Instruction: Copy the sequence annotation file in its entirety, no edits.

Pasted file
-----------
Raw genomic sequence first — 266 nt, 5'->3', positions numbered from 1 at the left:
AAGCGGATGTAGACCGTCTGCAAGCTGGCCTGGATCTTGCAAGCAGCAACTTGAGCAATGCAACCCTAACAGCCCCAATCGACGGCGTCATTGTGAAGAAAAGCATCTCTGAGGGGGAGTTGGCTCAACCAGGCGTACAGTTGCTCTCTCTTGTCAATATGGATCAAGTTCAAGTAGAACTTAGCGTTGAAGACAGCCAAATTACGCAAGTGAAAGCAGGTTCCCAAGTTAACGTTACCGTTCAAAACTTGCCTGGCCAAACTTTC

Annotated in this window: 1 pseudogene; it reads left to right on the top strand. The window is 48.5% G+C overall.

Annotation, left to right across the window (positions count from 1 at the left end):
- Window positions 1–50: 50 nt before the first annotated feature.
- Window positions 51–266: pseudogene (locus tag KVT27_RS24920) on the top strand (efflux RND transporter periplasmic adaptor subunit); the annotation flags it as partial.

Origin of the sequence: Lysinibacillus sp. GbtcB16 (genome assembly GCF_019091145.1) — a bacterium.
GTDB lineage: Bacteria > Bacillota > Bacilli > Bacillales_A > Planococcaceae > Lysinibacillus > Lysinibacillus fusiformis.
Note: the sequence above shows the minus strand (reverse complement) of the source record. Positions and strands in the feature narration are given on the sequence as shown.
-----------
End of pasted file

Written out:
Raw genomic sequence first — 266 nt, 5'->3', positions numbered from 1 at the left:
AAGCGGATGTAGACCGTCTGCAAGCTGGCCTGGATCTTGCAAGCAGCAACTTGAGCAATGCAACCCTAACAGCCCCAATCGACGGCGTCATTGTGAAGAAAAGCATCTCTGAGGGGGAGTTGGCTCAACCAGGCGTACAGTTGCTCTCTCTTGTCAATATGGATCAAGTTCAAGTAGAACTTAGCGTTGAAGACAGCCAAATTACGCAAGTGAAAGCAGGTTCCCAAGTTAACGTTACCGTTCAAAACTTGCCTGGCCAAACTTTC

Annotated in this window: 1 pseudogene; it reads left to right on the top strand. The window is 48.5% G+C overall.

Annotation, left to right across the window (positions count from 1 at the left end):
- Window positions 1–50: 50 nt before the first annotated feature.
- Window positions 51–266: pseudogene (locus tag KVT27_RS24920) on the top strand (efflux RND transporter periplasmic adaptor subunit); the annotation flags it as partial.

Origin of the sequence: Lysinibacillus sp. GbtcB16 (genome assembly GCF_019091145.1) — a bacterium.
GTDB lineage: Bacteria > Bacillota > Bacilli > Bacillales_A > Planococcaceae > Lysinibacillus > Lysinibacillus fusiformis.
Note: the sequence above shows the minus strand (reverse complement) of the source record. Positions and strands in the feature narration are given on the sequence as shown.